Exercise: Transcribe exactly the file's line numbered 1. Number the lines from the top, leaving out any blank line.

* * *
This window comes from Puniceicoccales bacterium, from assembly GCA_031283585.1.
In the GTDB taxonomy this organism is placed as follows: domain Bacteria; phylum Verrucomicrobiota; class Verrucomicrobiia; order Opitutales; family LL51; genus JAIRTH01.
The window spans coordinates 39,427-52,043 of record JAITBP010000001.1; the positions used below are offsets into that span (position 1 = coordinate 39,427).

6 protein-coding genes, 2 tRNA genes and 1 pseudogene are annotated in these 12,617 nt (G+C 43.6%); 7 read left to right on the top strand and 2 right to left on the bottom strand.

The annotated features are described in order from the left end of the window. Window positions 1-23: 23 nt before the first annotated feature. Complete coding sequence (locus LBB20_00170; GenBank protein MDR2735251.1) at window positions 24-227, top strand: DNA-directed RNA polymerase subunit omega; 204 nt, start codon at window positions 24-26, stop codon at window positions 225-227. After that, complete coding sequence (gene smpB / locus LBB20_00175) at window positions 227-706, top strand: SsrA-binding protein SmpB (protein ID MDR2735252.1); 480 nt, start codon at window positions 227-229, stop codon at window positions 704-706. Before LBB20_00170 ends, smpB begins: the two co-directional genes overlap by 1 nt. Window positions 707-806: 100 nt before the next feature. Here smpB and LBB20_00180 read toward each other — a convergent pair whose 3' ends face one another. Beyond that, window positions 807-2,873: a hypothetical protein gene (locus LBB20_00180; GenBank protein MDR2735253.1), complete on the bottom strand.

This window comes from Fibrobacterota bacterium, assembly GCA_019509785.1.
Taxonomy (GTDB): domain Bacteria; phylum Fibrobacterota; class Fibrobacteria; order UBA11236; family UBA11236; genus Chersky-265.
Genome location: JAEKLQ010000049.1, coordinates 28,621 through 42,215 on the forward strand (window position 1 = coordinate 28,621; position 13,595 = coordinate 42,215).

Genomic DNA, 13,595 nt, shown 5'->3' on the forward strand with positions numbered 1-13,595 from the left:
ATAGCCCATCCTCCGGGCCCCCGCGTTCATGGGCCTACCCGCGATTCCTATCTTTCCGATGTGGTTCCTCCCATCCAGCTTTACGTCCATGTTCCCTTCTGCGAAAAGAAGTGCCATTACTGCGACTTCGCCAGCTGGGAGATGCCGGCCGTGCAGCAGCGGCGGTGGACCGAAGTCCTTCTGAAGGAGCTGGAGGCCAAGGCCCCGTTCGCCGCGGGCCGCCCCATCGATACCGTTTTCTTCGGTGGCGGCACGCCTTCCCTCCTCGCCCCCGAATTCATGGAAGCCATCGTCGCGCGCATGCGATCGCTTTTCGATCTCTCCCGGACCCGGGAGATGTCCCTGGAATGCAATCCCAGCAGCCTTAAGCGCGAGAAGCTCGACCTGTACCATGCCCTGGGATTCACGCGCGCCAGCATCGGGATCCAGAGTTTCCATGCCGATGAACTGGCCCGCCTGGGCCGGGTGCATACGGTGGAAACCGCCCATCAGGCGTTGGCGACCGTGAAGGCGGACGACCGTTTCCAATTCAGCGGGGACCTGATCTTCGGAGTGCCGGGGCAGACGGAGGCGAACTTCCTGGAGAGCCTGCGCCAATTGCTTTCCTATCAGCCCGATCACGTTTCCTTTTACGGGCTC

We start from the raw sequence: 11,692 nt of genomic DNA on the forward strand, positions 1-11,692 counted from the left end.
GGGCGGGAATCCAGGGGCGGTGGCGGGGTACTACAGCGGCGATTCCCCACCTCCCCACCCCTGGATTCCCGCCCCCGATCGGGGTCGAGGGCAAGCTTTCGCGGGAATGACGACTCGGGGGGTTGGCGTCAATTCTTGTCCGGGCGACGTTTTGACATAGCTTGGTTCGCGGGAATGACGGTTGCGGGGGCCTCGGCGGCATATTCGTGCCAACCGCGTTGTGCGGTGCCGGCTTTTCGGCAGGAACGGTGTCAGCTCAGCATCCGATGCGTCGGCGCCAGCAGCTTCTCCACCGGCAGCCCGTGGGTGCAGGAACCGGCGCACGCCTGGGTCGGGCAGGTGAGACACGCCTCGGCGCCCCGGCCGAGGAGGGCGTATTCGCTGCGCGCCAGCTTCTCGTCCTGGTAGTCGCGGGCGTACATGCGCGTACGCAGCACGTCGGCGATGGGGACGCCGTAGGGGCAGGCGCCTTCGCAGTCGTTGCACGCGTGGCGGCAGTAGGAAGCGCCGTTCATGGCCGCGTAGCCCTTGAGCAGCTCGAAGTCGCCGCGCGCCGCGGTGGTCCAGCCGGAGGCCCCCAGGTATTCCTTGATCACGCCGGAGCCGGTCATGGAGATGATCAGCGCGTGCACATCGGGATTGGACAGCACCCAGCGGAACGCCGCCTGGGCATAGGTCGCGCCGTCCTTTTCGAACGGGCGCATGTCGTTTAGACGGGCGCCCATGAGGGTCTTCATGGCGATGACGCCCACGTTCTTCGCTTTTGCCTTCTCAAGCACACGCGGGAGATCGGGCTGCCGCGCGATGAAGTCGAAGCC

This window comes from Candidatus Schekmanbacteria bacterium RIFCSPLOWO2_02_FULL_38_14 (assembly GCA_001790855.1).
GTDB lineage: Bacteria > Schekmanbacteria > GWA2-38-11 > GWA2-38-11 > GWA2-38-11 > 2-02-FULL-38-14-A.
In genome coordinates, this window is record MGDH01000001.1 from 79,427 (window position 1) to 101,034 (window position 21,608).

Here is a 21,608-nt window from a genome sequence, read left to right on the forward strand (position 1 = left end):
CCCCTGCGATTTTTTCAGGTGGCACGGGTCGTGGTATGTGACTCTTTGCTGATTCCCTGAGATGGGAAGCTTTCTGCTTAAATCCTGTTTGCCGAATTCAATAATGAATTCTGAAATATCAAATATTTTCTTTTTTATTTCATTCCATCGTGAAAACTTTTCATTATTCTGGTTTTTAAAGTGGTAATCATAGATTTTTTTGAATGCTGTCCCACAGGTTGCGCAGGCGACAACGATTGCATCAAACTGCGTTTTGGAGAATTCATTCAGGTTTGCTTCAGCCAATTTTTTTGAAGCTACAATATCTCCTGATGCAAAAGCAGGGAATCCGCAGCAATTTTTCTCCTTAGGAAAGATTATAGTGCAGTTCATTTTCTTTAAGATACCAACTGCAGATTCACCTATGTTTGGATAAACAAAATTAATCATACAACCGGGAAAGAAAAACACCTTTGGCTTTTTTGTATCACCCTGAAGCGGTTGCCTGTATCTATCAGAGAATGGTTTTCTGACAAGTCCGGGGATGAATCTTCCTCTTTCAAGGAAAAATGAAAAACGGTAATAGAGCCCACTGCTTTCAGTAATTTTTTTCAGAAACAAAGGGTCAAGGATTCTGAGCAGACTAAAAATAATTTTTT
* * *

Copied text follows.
This window comes from Puniceicoccales bacterium, from assembly GCA_031283585.1.